Film of the Week: Starred Up (18) ****

Ryan Gosling, as Agent K, and Harrison Ford, as Rick Deckard.

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The sins of a jailbird father are revisited upon an embittered son in David Mackenzie’s gritty drama.

Based on screenwriter Jonathan Asser’s experiences as a prison therapist, Starred Up pulls few punches in its depiction of life behind bars, delivering a flurry of beatings as characters jostle for supremacy inside crumbling walls where everyone can hear you scream.

Starred Up -  Jack O Connell playing Eric.'' Picture: PA Photo/Fox UK Film

Starred Up - Jack O Connell playing Eric.'' Picture: PA Photo/Fox UK Film

Prison officers are almost as cold-blooded as the offenders in their care, meting out violence to keep troublesome inmates in line.

Belfast’s disused Crumlin Road Gaol provides a suitably claustrophobic setting and Mackenzie’s cameras explore every nook and cranny.

At the centre of the madness is 19-year-old repeat offender Eric (Jack O’Connell), who swaggers into his first adult prison as if he owns the joint.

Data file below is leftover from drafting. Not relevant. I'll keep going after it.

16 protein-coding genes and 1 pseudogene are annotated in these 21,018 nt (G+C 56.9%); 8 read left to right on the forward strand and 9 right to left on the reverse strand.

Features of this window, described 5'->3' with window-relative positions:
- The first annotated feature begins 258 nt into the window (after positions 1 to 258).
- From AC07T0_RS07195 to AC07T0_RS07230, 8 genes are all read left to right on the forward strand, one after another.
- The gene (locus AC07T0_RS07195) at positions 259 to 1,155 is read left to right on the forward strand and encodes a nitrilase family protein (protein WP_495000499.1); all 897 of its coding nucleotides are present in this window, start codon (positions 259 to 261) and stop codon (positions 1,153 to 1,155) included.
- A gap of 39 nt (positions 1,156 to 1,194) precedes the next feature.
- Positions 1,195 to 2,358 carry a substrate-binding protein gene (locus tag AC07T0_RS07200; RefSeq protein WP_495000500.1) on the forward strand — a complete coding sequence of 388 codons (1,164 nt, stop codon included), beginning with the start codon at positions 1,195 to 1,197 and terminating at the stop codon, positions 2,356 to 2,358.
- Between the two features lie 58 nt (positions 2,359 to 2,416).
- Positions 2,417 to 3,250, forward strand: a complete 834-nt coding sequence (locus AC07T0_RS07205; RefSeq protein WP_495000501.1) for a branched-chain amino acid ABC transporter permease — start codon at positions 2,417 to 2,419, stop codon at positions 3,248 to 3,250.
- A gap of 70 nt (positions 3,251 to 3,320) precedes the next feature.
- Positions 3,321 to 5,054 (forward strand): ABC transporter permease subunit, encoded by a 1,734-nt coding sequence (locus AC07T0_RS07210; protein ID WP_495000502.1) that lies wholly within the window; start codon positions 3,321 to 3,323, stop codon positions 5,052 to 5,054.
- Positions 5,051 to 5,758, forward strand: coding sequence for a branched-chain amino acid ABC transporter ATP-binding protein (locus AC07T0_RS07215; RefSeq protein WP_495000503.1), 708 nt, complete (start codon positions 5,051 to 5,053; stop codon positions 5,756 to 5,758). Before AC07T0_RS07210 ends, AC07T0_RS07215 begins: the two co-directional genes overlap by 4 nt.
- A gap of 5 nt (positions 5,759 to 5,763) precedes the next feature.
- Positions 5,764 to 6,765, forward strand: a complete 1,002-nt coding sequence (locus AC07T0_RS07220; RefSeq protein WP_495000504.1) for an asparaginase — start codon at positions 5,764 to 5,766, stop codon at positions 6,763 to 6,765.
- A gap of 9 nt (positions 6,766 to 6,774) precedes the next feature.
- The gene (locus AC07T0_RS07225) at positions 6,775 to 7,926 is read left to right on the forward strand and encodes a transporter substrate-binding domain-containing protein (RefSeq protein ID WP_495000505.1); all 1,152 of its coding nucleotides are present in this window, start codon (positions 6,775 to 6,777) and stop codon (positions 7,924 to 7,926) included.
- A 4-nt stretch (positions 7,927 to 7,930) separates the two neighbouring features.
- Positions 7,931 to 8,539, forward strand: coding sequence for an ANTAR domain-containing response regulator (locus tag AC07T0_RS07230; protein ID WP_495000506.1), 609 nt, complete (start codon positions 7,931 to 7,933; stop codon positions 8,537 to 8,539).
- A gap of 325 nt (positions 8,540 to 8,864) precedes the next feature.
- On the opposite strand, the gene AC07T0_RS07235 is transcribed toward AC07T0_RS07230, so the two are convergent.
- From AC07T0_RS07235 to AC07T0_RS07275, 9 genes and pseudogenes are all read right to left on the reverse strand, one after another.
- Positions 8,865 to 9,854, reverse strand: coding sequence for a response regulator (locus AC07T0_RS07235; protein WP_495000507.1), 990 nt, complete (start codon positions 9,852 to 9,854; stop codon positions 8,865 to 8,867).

An altercation with prison guards leads to a spell in solitary confinement and Eric is ushered before lifer Spencer (Peter Ferdinando), who rules the roost.

‘No more silliness. I want a nice quiet wing,’ Spencer tells Eric with an air of menace.

It transpires that Eric’s father Neville (Ben Mendelsohn) is at the same facility and operates as one of Spencer’s underlings. Their reunion after 14 miserable years of estrangement is far from happy.

Punctuated by explosions of unsettling and graphic violence, Starred Up is reminiscent of Alan Clarke’s seminal 1979 film Scum, which chronicled one young man’s journey through the hell of a British borstal.

Mackenzie’s film is almost as suffocating, anchored by a no-holds-barred performance from O’Connell that’s a far cry from his formative years on ground-breaking Channel 4 teen drama Skins.

The 23-year-old Derbyshire actor electrifies every frame, offering glimpses of fear behind Eric’s cocksure facade.

Rupert Friend as the leader of an anger management session and Mendelsohn are compelling in support and Asser’s script steadfastly refuses to polish any rough edges with pat sentimentality.

For these characters, the milk of human kindness is always sour and they have no choice but to swig and swallow.